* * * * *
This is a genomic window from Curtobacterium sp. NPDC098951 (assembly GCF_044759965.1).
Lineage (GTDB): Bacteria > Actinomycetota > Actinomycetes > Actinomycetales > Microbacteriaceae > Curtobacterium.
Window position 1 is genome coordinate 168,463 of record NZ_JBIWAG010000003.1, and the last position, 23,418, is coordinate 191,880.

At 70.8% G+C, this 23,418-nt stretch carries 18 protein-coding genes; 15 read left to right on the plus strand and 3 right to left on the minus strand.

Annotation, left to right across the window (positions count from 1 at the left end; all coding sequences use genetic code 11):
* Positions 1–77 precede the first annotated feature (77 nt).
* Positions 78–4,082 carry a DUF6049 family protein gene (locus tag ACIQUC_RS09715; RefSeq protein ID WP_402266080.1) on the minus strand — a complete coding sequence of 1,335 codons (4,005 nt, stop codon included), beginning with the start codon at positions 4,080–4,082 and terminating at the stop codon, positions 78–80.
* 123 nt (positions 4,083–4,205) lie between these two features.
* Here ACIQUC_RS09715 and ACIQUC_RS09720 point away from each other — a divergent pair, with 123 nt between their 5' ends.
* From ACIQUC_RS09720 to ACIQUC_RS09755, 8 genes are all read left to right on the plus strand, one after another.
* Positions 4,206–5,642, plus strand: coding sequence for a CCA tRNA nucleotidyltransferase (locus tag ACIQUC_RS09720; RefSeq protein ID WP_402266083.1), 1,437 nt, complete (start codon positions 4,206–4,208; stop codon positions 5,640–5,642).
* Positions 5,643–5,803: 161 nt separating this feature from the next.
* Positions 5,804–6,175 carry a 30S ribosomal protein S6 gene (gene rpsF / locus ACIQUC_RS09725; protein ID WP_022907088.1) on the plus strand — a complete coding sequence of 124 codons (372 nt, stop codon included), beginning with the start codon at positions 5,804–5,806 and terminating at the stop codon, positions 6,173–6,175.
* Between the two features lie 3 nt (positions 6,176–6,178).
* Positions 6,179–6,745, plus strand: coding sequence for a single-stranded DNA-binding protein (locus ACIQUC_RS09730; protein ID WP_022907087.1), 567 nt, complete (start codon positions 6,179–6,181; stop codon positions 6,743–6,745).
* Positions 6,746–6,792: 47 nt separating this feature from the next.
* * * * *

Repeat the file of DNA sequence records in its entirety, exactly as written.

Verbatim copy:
This is a genomic window from Curtobacterium sp. NPDC098951 (assembly GCF_044759965.1).
Lineage (GTDB): Bacteria > Actinomycetota > Actinomycetes > Actinomycetales > Microbacteriaceae > Curtobacterium.
Window position 1 is genome coordinate 168,463 of record NZ_JBIWAG010000003.1, and the last position, 23,418, is coordinate 191,880.

At 70.8% G+C, this 23,418-nt stretch carries 18 protein-coding genes; 15 read left to right on the plus strand and 3 right to left on the minus strand.

Annotation, left to right across the window (positions count from 1 at the left end; all coding sequences use genetic code 11):
* Positions 1–77 precede the first annotated feature (77 nt).
* Positions 78–4,082 carry a DUF6049 family protein gene (locus tag ACIQUC_RS09715; RefSeq protein ID WP_402266080.1) on the minus strand — a complete coding sequence of 1,335 codons (4,005 nt, stop codon included), beginning with the start codon at positions 4,080–4,082 and terminating at the stop codon, positions 78–80.
* 123 nt (positions 4,083–4,205) lie between these two features.
* Here ACIQUC_RS09715 and ACIQUC_RS09720 point away from each other — a divergent pair, with 123 nt between their 5' ends.
* From ACIQUC_RS09720 to ACIQUC_RS09755, 8 genes are all read left to right on the plus strand, one after another.
* Positions 4,206–5,642, plus strand: coding sequence for a CCA tRNA nucleotidyltransferase (locus tag ACIQUC_RS09720; RefSeq protein ID WP_402266083.1), 1,437 nt, complete (start codon positions 4,206–4,208; stop codon positions 5,640–5,642).
* Positions 5,643–5,803: 161 nt separating this feature from the next.
* Positions 5,804–6,175 carry a 30S ribosomal protein S6 gene (gene rpsF / locus ACIQUC_RS09725; protein ID WP_022907088.1) on the plus strand — a complete coding sequence of 124 codons (372 nt, stop codon included), beginning with the start codon at positions 5,804–5,806 and terminating at the stop codon, positions 6,173–6,175.
* Between the two features lie 3 nt (positions 6,176–6,178).
* Positions 6,179–6,745, plus strand: coding sequence for a single-stranded DNA-binding protein (locus ACIQUC_RS09730; protein ID WP_022907087.1), 567 nt, complete (start codon positions 6,179–6,181; stop codon positions 6,743–6,745).
* Positions 6,746–6,792: 47 nt separating this feature from the next.